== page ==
And I know during your side port you had a little bit of the iris prolapse.
If we were having iris constriction right now, what would you be doing so that you could have good view of the case and be able to get the eye wall in.
If I can still see for the of my rhexis, I would not bother to dilate it, because most of my cortical wash is already done.
Yes, sir.
So, I just have to get the lens into the back. This is a time when ID use my visco to do Viscoelastic. But very often if I still had to do a bit of cortical wash left, or if I’m planning to put a toric lens, then this is the time I use intracameral epitrate. And try and dilate it and it’s very effective in dilating. But very often I’ll see some of these pupils, which are constricted, when you go with your irrigation, you know, the pressure of fluid is sometimes slightly dilated. Enough to carry on with the function. But the problem comes when you put a toric and the pupil has really come down, because you want to see those marks on the toric. Sometimes I may have used one of the devices if it’s already important.
Right. So, you just got to my point about why this step is sometimes critically important with small pupil is during a toric case. And especially with your toric lenses, it’s important to remove the OVD from behind the lens.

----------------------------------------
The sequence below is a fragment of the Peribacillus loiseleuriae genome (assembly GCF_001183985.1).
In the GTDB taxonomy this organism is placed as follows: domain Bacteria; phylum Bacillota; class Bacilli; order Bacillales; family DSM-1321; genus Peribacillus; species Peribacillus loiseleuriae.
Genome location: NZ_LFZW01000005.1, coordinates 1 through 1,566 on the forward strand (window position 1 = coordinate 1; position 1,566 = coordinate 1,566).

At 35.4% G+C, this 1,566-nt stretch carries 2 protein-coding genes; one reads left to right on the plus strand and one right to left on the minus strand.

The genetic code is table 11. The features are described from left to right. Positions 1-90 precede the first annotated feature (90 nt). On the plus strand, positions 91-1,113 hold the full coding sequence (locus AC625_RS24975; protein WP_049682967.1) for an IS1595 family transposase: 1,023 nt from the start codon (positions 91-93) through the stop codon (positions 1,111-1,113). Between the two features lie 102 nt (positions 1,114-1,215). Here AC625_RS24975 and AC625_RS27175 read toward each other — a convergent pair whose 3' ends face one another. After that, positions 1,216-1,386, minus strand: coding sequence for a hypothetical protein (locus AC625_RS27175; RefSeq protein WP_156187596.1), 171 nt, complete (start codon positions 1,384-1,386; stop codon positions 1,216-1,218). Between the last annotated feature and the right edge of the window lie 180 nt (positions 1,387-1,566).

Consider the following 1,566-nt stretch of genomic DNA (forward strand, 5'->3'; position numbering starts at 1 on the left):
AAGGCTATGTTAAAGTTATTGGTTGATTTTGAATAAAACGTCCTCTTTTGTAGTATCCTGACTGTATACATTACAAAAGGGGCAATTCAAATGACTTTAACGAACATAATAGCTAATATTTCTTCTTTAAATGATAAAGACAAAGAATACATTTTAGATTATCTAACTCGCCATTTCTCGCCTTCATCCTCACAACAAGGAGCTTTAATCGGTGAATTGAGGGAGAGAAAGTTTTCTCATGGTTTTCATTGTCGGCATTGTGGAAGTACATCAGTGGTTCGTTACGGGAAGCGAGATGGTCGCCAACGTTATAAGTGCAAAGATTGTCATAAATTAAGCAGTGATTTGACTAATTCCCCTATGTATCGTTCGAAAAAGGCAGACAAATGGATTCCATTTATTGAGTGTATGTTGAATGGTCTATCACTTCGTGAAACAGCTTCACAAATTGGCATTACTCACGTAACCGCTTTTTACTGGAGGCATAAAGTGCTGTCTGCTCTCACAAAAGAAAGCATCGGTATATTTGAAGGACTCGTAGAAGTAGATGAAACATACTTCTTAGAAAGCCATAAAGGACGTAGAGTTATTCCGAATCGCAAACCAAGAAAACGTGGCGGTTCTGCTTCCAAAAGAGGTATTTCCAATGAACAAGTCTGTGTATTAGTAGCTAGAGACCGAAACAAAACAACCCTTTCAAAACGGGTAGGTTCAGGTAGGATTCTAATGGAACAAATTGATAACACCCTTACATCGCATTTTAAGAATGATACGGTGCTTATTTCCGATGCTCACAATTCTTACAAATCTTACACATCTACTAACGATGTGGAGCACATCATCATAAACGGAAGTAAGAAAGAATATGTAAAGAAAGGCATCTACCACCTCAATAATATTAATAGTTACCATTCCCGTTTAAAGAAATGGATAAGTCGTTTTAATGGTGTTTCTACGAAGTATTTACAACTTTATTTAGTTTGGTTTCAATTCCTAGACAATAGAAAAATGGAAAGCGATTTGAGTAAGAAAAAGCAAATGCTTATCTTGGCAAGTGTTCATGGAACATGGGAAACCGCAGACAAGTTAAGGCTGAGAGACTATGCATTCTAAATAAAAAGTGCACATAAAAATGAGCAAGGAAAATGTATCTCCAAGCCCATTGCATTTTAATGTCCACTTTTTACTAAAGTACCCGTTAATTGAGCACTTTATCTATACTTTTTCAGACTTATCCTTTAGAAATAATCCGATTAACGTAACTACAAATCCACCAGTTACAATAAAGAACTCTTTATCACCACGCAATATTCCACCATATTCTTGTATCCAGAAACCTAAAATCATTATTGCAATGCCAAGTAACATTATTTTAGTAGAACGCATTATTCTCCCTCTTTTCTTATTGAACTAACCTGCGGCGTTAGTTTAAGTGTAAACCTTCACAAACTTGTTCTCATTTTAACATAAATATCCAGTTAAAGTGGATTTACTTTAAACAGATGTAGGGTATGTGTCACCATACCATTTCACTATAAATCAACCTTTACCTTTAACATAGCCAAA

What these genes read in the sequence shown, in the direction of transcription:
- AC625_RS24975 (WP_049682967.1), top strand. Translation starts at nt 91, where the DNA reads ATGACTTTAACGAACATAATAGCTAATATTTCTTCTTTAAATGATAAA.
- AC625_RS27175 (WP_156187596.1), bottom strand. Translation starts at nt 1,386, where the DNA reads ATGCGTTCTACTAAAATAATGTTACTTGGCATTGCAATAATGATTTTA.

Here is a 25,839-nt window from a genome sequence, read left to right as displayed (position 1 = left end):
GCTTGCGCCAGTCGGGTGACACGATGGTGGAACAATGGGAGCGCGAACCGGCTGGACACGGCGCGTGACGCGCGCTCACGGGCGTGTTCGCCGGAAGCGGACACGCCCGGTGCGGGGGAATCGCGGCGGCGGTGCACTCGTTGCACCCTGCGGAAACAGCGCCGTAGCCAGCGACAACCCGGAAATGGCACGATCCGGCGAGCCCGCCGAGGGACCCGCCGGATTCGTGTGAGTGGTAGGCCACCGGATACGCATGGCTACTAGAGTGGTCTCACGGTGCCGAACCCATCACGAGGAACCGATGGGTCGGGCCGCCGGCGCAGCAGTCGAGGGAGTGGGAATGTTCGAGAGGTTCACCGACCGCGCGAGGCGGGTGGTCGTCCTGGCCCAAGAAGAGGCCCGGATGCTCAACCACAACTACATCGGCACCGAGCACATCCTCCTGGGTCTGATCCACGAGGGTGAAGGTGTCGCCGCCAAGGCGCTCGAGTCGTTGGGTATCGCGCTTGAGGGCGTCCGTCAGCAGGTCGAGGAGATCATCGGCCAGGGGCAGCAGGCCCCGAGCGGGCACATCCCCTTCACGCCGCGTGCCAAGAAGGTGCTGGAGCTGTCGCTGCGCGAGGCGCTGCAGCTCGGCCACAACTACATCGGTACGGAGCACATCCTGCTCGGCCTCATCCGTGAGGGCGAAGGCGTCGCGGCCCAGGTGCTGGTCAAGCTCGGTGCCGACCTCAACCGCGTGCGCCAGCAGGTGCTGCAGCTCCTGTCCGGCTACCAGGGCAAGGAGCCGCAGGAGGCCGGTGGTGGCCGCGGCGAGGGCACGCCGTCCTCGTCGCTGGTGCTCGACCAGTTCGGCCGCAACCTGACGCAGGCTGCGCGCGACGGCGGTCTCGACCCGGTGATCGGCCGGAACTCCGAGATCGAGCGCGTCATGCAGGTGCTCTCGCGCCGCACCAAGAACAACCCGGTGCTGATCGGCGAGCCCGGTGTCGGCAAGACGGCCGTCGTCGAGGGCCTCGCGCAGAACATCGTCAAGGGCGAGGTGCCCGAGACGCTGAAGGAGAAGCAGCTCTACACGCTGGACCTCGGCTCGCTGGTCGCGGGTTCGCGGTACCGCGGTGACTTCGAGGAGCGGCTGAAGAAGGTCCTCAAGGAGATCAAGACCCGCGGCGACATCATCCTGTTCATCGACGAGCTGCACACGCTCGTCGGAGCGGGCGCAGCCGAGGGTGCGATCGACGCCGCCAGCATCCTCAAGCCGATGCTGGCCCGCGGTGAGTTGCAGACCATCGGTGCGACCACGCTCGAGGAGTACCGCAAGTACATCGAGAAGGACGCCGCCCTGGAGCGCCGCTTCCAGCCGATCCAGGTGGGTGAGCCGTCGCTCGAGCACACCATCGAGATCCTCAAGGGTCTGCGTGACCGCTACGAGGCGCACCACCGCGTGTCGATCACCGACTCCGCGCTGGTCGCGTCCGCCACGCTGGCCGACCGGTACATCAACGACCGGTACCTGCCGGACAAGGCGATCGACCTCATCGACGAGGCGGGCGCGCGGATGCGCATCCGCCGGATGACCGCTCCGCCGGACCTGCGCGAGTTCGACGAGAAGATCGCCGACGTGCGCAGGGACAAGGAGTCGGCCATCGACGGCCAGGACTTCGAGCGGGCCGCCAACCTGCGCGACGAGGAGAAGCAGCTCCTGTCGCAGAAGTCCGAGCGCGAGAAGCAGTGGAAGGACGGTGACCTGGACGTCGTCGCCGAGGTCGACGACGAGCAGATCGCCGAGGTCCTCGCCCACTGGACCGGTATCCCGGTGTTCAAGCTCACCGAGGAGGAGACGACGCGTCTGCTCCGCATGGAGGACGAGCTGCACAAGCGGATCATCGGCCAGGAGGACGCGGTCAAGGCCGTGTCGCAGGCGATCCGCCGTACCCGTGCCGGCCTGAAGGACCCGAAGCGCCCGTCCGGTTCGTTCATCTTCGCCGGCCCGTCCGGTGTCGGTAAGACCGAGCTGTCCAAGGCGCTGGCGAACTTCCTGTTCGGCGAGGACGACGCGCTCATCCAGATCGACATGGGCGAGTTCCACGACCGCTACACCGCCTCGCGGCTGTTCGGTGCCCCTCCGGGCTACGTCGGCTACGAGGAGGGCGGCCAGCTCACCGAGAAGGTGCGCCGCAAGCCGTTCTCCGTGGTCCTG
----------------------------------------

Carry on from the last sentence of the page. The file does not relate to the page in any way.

How do you do that? What technique do you do? Do you rock and roll? What do you do to remove OVD from behind the lens?
First, I remove it from the interior.
Yes, sir.
And then I go with the single IA, the suggested irrigation.
And that I’ll demonstrate just now. Now, it’s not difficult there because the pupil is dilated. But still, what I do is I stop the irrigation a bit. Try and pass the lens down. And here I go under and start the irrigation. This I do as routine in all the cases because I realize that some of this coalescence still stays behind and always has to be taken out. And now most of the viscoelastic from the eye is out. And what I need to do is just hydrate the float of my wound so it gives me some amount of closure. And then go for hydration of the side ports.
realized one thing. Phaco is such that each step leads to some problem in the next. Like, in this case, to start with, my tunnel was slightly short. In this I would like to say that your side port should be as limited as possible, especially the left one. Because that’s where a lot of leakage happens that goes unnoticed.
Yes. Thank you again, sir.
Yes. Thank you so much.

3D Version

December 18, 2017

Last Updated: October 31, 2022